Well, after a really disappointing launch of the premium plan for Markfolder.com, I finally got my first paying customer!
It's on the annual plan, so we're on $30 ARR.
While this is great, clarity on product-market fit is still elusive. So there's still a lot of work to do.
But at least now we know at least one type of user that IS paying for it. I need to find more of those users.
Markfolder has been a free app thus far.
But after 500 signups and seeing real validation through customer feedback and traction, it's time to start releasing premium features.
Free users still get unlimited bookmarks and folders, but they only get basic features. Pro users get more advanced features, especially on the bookmark organisation and consumption side.
Excited to see how this next phase develops!
It's small potatoes compared to most SaaS apps, but today Markfolder surpassed 50,000 saved tweets by its users.
This is with zero marketing and promotion campaigns. Most traffic is from organic search and word of mouth.
The first PRO feature for my Twitter bookmarking SaaS, Markfolder.com, is done!
Markfolder has been a free SaaS, but soon I'll be launching Markfolder PRO. The first PRO feature is Search. Been working on this last few days and I think it's now ready.
In building Search, I looked at various 3rd party options instead of rolling my own, so that I can launch it quicker. Algolia is supported by Laravel (the dev framework I use), and I'm familiar with Algolia. So this looked promising, but, it would have cost a lot of money. Forget it.
So I looked at what MySQL (the database running Markfolder) can do in terms of search. Turns out, quite a bit! MySQL's FULLTEXT search is good enough for this first version and it won't take too much work.
Getting the search keywords formatted correctly took the most time. And MYSQL's default minimum 4 letters for search keywords is a little annoying.
But it's good enough. If this becomes a popular feature and people are paying for it, then I can always upgrade it to a more sophisticated search service (like Algolia).
Next: Create a teaser for free users to entice them to upgrade.
Bookmarking is an inherently private activity, so I wanted to see if a bookmarking tool can, in fact, have some sort of virality built in. So I'm experimenting with public folders as a way to bring in traffic. The assumption is that people who love to curate will use it to share their curated tweets, which in turn will bring traffic to markfolder.com. We'll see!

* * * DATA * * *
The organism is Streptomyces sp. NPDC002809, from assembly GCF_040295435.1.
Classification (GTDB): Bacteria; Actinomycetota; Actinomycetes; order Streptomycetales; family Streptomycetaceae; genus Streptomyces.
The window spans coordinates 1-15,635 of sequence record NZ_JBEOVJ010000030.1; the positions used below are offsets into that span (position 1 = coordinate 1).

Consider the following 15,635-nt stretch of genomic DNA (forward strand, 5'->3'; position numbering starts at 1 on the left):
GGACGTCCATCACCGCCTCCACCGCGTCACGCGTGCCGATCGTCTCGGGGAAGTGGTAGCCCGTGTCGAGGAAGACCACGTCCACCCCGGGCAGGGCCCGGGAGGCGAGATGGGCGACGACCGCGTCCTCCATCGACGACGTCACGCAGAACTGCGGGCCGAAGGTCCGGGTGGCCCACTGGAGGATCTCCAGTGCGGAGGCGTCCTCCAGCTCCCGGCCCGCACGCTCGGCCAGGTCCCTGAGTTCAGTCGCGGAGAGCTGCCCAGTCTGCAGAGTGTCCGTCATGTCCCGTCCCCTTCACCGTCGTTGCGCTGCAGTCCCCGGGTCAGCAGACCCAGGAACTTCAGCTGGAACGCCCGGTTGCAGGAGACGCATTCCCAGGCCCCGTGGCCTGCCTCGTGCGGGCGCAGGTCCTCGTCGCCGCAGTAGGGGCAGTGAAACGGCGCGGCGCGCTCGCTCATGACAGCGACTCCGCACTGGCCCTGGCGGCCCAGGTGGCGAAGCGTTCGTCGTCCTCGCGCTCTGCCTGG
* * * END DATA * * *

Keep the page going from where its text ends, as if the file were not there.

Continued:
This week's stats for markfolder.com, Twitter bookmarking tool.
The % compared to prev week are in brackets.
New users: 8 (+100%)
Tweets saved: 148 (+159%)
Folders created: 23 (+228%)
Active users: 12 (+45%)
The product is still on pre-release version. I haven't really worked on acquisition. Most of the traffic is from me engaging with people on Twitter.
Markfolder was released as an early access version just over a month ago. Its goal is to help Twitter users organise tweets they want to save/bookmark, by giving them the ability to group tweets with folders.
Still in its "early access" version, users have already saved over 500 tweets.
Even though there are now 30 signed up users, the bulk of the bookmarks have been saved by just 3 "power users". These guys are prolific in the bookmarking!
The next stage is to release a mobile version of Markfolder. Since 80% of Twitter users are on mobile, this is sorely needed.
One of the biggest issues (and complaints) with Twitter's bookmarking feature is that it's like a black-hole - you save tweets into it and never actually get back to looking at it again (with all the intention in the world to do so!).
So an early goal for Markfolder is to help you surface your saved tweets regularly so you don't forget about them.
This is as easy as just showing you what you've saved, once a week, by email.
And this is exactly what I shipped today!
Lots of technical lessons learned on how to encourage repeat use of your product. For example, if a user did not save anything in the last week, then what can we show them instead? For this, I chose to just surface one random bookmark of theirs, rather than saying "you didn't bookmark anything last week, sorry". Hopefully this will help pull them back into engaging with Markfolder.
But for those that have yet to bookmark anything, then it becomes a different story - how do we get them to save their first bookmark.
Need to think about this.
Thanks to a happy early user of Markfolder who recommended it to someone else on Twitter, Markfolder got its first user from word of mouth.
This is great because I believe on order for a product to spread by word of mouth, it not only needs to be useful, but also pleasant to use. I wouldn't want to recommend a clunky product to someone even if it's useful!
One important item I wanted to tick off as early as possible is backups.
Markfolder's users have entrusted me with their data and I want that to be fully respected. Making sure they never lose their data is the least I can do (followed by security of their data and their privacy, which I'll continually work on).
So now, at 00:00 every night London time, a backup of all code, files and database is made, zipped, and saved to an Amazon S3 server in the UK. Having the backup on a server separate to the web server ensures that if anything happens to the website, the backup is still safe.
Power Twitter users are underserved by Twitter's bookmarking feature, which lacks folders and search capabilities. Markfolder exists to solve this problem.